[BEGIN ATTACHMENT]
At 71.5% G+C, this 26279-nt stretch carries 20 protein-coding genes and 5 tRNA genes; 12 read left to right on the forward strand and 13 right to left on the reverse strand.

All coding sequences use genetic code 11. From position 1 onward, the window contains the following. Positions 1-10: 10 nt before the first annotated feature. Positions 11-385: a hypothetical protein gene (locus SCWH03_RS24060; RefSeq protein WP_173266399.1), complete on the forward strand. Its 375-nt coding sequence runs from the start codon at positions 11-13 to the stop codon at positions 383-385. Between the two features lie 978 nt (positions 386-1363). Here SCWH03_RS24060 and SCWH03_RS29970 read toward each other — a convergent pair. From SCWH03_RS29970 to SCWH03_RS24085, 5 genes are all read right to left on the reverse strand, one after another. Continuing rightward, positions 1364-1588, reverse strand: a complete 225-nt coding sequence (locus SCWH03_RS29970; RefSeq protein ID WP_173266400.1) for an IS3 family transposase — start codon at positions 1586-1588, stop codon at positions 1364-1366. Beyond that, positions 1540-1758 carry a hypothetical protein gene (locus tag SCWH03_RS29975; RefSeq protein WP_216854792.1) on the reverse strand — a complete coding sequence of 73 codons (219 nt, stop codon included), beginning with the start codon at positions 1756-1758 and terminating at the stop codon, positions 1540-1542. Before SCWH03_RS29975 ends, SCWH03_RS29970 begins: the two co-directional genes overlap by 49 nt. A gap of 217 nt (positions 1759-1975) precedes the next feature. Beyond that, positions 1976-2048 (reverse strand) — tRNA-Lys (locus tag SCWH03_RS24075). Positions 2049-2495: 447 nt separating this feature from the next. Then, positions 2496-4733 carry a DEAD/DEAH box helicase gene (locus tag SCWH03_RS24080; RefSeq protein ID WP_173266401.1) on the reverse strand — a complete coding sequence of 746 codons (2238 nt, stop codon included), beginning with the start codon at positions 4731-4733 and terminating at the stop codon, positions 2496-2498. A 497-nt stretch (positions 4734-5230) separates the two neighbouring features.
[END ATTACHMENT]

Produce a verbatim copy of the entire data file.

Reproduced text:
At 71.5% G+C, this 26279-nt stretch carries 20 protein-coding genes and 5 tRNA genes; 12 read left to right on the forward strand and 13 right to left on the reverse strand.

All coding sequences use genetic code 11. From position 1 onward, the window contains the following. Positions 1-10: 10 nt before the first annotated feature. Positions 11-385: a hypothetical protein gene (locus SCWH03_RS24060; RefSeq protein WP_173266399.1), complete on the forward strand. Its 375-nt coding sequence runs from the start codon at positions 11-13 to the stop codon at positions 383-385. Between the two features lie 978 nt (positions 386-1363). Here SCWH03_RS24060 and SCWH03_RS29970 read toward each other — a convergent pair. From SCWH03_RS29970 to SCWH03_RS24085, 5 genes are all read right to left on the reverse strand, one after another. Continuing rightward, positions 1364-1588, reverse strand: a complete 225-nt coding sequence (locus SCWH03_RS29970; RefSeq protein ID WP_173266400.1) for an IS3 family transposase — start codon at positions 1586-1588, stop codon at positions 1364-1366. Beyond that, positions 1540-1758 carry a hypothetical protein gene (locus tag SCWH03_RS29975; RefSeq protein WP_216854792.1) on the reverse strand — a complete coding sequence of 73 codons (219 nt, stop codon included), beginning with the start codon at positions 1756-1758 and terminating at the stop codon, positions 1540-1542. Before SCWH03_RS29975 ends, SCWH03_RS29970 begins: the two co-directional genes overlap by 49 nt. A gap of 217 nt (positions 1759-1975) precedes the next feature. Beyond that, positions 1976-2048 (reverse strand) — tRNA-Lys (locus tag SCWH03_RS24075). Positions 2049-2495: 447 nt separating this feature from the next. Then, positions 2496-4733 carry a DEAD/DEAH box helicase gene (locus tag SCWH03_RS24080; RefSeq protein ID WP_173266401.1) on the reverse strand — a complete coding sequence of 746 codons (2238 nt, stop codon included), beginning with the start codon at positions 4731-4733 and terminating at the stop codon, positions 2496-2498. A 497-nt stretch (positions 4734-5230) separates the two neighbouring features.